Teens’ Podcast Explores Sports World

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Jacob Erlbaum (top left) and Jacob Hare (top right) with Jim Jackson, play-by-play announcer for the Philadelphia Flyers | Courtesy of Jacob and Jacob Podcast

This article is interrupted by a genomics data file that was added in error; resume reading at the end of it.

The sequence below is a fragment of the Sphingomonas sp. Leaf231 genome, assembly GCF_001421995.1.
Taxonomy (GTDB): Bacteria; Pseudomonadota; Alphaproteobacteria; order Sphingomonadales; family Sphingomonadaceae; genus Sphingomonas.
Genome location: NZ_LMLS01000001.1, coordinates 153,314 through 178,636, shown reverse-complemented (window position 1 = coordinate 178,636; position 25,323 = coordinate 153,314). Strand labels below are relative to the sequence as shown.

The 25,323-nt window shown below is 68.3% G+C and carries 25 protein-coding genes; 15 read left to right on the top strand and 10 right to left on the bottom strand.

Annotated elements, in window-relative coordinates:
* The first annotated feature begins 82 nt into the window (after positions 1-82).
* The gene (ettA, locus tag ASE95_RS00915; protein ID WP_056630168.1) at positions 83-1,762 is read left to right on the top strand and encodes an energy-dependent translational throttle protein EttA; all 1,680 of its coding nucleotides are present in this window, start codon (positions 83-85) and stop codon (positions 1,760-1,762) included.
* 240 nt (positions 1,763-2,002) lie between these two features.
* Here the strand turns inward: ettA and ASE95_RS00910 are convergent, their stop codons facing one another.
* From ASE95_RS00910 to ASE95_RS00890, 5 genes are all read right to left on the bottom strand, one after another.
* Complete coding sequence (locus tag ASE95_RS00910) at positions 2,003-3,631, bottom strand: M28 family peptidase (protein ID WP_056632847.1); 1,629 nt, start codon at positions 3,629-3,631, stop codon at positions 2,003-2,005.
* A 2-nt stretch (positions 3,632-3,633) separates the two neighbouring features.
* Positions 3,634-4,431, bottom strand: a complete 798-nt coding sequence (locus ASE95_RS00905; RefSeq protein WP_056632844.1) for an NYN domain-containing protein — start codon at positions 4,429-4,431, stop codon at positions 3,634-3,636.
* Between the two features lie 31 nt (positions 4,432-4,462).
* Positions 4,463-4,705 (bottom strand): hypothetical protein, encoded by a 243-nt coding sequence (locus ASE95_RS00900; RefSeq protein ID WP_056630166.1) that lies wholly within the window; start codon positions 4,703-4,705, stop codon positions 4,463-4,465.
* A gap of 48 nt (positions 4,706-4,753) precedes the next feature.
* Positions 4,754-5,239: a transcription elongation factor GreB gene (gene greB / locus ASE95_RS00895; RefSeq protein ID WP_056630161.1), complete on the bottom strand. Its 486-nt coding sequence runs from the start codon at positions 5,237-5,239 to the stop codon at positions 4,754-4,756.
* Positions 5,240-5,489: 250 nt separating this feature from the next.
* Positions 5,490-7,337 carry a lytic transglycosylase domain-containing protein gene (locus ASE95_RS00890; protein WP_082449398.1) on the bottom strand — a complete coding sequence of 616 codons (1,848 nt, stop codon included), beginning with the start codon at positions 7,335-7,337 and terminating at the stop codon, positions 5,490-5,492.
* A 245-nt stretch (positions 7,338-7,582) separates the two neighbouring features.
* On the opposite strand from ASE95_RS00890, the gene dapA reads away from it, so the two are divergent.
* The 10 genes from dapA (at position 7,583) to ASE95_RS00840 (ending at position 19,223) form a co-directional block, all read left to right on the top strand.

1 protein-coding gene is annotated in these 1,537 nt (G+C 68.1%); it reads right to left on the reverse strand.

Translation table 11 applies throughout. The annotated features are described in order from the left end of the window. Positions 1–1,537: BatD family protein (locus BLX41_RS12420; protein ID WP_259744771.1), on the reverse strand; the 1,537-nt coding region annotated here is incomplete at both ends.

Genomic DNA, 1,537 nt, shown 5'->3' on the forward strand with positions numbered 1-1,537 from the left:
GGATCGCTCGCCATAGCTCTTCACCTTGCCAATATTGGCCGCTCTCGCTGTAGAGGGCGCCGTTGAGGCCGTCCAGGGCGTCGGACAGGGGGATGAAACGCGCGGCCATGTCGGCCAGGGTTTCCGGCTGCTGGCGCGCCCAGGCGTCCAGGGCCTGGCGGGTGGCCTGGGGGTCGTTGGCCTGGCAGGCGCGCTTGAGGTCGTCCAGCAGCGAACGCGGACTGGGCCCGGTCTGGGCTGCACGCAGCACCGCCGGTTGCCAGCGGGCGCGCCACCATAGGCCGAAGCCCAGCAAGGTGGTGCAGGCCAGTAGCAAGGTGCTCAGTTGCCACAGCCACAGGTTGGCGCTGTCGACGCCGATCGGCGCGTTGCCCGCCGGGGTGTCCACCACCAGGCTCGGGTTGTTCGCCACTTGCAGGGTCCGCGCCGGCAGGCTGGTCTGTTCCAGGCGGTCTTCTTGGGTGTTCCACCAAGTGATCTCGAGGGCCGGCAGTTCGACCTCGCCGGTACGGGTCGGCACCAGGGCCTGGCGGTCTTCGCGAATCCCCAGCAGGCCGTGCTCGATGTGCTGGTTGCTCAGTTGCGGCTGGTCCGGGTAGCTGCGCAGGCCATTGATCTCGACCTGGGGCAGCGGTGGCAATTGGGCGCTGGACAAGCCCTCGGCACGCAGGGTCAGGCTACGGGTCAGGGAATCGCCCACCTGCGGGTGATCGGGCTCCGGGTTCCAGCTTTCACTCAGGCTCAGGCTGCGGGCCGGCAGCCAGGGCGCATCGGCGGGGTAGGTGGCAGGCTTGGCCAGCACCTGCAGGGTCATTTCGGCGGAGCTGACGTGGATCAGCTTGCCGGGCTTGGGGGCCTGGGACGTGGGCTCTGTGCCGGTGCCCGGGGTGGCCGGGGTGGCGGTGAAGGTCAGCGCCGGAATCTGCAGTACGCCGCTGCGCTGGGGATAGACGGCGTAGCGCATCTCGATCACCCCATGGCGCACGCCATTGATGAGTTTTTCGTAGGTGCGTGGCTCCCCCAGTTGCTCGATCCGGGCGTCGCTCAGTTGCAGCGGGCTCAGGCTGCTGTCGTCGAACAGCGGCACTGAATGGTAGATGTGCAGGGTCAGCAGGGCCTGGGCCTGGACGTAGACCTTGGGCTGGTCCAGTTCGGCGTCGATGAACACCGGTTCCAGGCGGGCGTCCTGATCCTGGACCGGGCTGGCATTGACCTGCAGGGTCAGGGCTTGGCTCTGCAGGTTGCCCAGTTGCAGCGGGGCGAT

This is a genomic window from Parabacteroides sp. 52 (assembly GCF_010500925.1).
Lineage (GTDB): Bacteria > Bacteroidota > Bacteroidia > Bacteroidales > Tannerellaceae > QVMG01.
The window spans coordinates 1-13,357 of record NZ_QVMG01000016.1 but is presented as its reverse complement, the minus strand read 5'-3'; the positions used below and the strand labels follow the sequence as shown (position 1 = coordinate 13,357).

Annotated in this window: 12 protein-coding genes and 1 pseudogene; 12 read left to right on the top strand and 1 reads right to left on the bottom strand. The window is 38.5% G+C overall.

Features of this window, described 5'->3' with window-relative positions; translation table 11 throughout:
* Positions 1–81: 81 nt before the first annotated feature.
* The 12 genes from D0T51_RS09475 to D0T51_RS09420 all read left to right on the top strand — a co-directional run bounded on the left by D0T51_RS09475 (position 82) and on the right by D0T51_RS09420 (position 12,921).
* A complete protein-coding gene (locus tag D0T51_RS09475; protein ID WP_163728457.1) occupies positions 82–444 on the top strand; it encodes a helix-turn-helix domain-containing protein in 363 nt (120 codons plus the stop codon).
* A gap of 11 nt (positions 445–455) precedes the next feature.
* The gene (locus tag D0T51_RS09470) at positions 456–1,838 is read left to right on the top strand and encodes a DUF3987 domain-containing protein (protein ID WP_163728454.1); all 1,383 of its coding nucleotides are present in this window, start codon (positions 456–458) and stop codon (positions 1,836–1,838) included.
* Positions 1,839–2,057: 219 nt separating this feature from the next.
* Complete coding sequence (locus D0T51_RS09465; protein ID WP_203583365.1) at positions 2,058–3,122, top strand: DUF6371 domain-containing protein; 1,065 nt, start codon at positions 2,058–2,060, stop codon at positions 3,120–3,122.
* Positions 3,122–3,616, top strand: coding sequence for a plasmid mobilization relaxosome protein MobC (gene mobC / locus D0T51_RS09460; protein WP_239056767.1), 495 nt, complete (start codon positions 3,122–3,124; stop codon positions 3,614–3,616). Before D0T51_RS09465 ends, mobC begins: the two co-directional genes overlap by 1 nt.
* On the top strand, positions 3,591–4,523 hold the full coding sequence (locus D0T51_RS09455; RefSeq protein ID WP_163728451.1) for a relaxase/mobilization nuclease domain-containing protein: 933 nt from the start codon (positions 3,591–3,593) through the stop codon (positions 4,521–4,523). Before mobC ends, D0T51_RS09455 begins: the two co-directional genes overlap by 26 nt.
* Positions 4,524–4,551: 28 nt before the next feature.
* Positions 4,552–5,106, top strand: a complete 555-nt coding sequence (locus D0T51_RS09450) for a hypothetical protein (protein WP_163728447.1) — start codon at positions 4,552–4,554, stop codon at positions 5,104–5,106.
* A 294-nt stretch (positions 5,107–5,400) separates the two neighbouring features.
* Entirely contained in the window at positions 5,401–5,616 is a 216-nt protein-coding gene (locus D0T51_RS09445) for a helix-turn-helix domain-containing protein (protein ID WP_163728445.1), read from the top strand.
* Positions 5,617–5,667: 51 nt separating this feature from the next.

Which team was better: the 2014-2015 NCAA Championship-winning Duke University men’s basketball team, or the 2015-2016 NCAA Championship-winning Villanova University men’s basketball team? Is Michael Thomas the best wide receiver in the NFL? Should Philadelphia 76ers head coach Brett Brown be graciously asked to resign, or unceremoniously fired? Those may not necessarily be questions that keep you awake at night. But for Jacob Hare and Jacob Erlbaum, both 16, internecine sports debates like those have long been a basis for their friendship. And since quarantine began, with school taking up less of their time, the Jack M. Barrack Hebrew Academy students, who are cousins, decided to have their arguments for the world to see on their new podcast. Appropriately, it is called “Jacob and Jacob Podcast.” “We both love sports, and we love to talk about it,” Erlbaum said. “And so why not put it into a video? Why not do something more with it?” Both Hare, of Penn Valley, and Erlbaum, of Lafayette Hill, come from sports-loving families, and each were regular sports podcast listeners; Hare loves “The Rights to Ricky Sanchez,” a local 76ers podcast, while Erlbaum prefers offerings from Barstool Sports. And Erlbaum has a little sports talk in his blood; his father, Scott Erlbaum, used to host a show on 97.5 The Fanatic. Maybe the best thing they have going for them, in turns of sports talk: volume. “We’re both pretty loud people,” Hare said. Making the jump from listeners to creators just took one push: a bit of free time. “We were just, like, really bored without sports, and we realized everyone else was bored without sports, too,” Hare said. In the beginning, each week’s Zoom-based show was a Lincoln-Douglas bout in miniature over the great unanswerable mysteries of the sports world — is LeBron James, they wondered, truly better than Jordan? The pair broke down “The Last Dance,” the 10-part ESPN docuseries on Michael Jordan and the 1997-1998 Chicago Bulls, and gave their thoughts on the 2020 NFL Draft over a few episodes. Over the last few months, as the conversation grew more relaxed and their clothing grew more formal, the Jacobs grew a little bolder, and have since landed numerous interviews with sports media personalities and athletes, usually with Philadelphia connections. Thus far, they’ve talked with NHL Hall of Famer Chris Pronger, NFL linebacker Sam Acho and ESPN fantasy football analyst Mike Clay, among many others. As the show formalized, the hosts solicited help from their friends, who’ve since pitched in with logo design, social media help and digital marketing. Though some interviews have come through family connections, many have been secured in what is now the old-fashioned way: asking directly through an Instagram direct message. Hare, on the quick affirmative response from Pronger: “We were just like, ‘Oh my God. This is awesome.’ We were like, ‘We’ve got to keep doing this.’” Since then, they’ve had a fairly high success rate when reaching out to potential guests. The dynamic between the two hosts is “pretty relaxed,” Hare said. “Depending on the debate,” Erlbaum is quick to qualify. On the subject of Brett Brown, “it can get pretty heated.” With a summer ahead of them before junior year, Hare and Erlbaum hope to continue with the podcast for as long as they can, continuing to chase after dream interviews with the likes of Joel Embiid, Carson Wentz and Jay Wright. Most of all, Hare said, they just want to make something good. “We want it to be something that’s unique,” he said. “There are a lot of podcasts, but we want to do something special, something that people want to listen to.” jbernstein@jewishexponent.com; 215-832-0740

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